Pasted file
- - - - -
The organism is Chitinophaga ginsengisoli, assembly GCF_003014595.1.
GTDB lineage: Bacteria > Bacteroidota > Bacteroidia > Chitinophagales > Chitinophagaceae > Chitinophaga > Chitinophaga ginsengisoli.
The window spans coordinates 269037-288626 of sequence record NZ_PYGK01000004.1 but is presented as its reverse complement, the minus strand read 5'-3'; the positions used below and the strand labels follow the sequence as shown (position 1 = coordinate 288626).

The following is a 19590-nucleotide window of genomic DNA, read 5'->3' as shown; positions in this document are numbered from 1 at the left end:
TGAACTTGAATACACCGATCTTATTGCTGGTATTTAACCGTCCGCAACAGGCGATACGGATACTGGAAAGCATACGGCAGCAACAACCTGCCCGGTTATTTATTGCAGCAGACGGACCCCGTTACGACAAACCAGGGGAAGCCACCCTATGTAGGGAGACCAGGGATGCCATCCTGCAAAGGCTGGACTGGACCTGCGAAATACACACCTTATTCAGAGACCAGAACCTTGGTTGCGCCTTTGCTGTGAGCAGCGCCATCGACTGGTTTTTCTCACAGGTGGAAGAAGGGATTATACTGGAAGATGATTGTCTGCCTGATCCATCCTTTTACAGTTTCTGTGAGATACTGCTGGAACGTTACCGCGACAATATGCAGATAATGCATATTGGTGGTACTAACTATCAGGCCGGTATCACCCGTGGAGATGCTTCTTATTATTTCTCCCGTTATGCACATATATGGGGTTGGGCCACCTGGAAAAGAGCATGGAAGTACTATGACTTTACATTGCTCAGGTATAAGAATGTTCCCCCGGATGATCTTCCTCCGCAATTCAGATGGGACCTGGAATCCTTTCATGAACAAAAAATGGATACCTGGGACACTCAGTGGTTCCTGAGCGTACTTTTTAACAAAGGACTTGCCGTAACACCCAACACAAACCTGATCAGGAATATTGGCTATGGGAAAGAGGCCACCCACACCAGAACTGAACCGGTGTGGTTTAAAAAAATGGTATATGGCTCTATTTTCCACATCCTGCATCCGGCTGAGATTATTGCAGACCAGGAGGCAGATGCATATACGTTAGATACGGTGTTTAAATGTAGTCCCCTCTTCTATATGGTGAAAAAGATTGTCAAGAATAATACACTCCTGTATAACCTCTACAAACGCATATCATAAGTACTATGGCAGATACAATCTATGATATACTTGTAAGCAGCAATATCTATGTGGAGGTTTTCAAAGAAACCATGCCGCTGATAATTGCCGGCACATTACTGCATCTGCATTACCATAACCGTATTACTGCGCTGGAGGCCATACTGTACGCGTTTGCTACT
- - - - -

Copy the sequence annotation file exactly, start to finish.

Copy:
The organism is Chitinophaga ginsengisoli, assembly GCF_003014595.1.
GTDB lineage: Bacteria > Bacteroidota > Bacteroidia > Chitinophagales > Chitinophagaceae > Chitinophaga > Chitinophaga ginsengisoli.
The window spans coordinates 269037-288626 of sequence record NZ_PYGK01000004.1 but is presented as its reverse complement, the minus strand read 5'-3'; the positions used below and the strand labels follow the sequence as shown (position 1 = coordinate 288626).

The following is a 19590-nucleotide window of genomic DNA, read 5'->3' as shown; positions in this document are numbered from 1 at the left end:
TGAACTTGAATACACCGATCTTATTGCTGGTATTTAACCGTCCGCAACAGGCGATACGGATACTGGAAAGCATACGGCAGCAACAACCTGCCCGGTTATTTATTGCAGCAGACGGACCCCGTTACGACAAACCAGGGGAAGCCACCCTATGTAGGGAGACCAGGGATGCCATCCTGCAAAGGCTGGACTGGACCTGCGAAATACACACCTTATTCAGAGACCAGAACCTTGGTTGCGCCTTTGCTGTGAGCAGCGCCATCGACTGGTTTTTCTCACAGGTGGAAGAAGGGATTATACTGGAAGATGATTGTCTGCCTGATCCATCCTTTTACAGTTTCTGTGAGATACTGCTGGAACGTTACCGCGACAATATGCAGATAATGCATATTGGTGGTACTAACTATCAGGCCGGTATCACCCGTGGAGATGCTTCTTATTATTTCTCCCGTTATGCACATATATGGGGTTGGGCCACCTGGAAAAGAGCATGGAAGTACTATGACTTTACATTGCTCAGGTATAAGAATGTTCCCCCGGATGATCTTCCTCCGCAATTCAGATGGGACCTGGAATCCTTTCATGAACAAAAAATGGATACCTGGGACACTCAGTGGTTCCTGAGCGTACTTTTTAACAAAGGACTTGCCGTAACACCCAACACAAACCTGATCAGGAATATTGGCTATGGGAAAGAGGCCACCCACACCAGAACTGAACCGGTGTGGTTTAAAAAAATGGTATATGGCTCTATTTTCCACATCCTGCATCCGGCTGAGATTATTGCAGACCAGGAGGCAGATGCATATACGTTAGATACGGTGTTTAAATGTAGTCCCCTCTTCTATATGGTGAAAAAGATTGTCAAGAATAATACACTCCTGTATAACCTCTACAAACGCATATCATAAGTACTATGGCAGATACAATCTATGATATACTTGTAAGCAGCAATATCTATGTGGAGGTTTTCAAAGAAACCATGCCGCTGATAATTGCCGGCACATTACTGCATCTGCATTACCATAACCGTATTACTGCGCTGGAGGCCATACTGTACGCGTTTGCTACT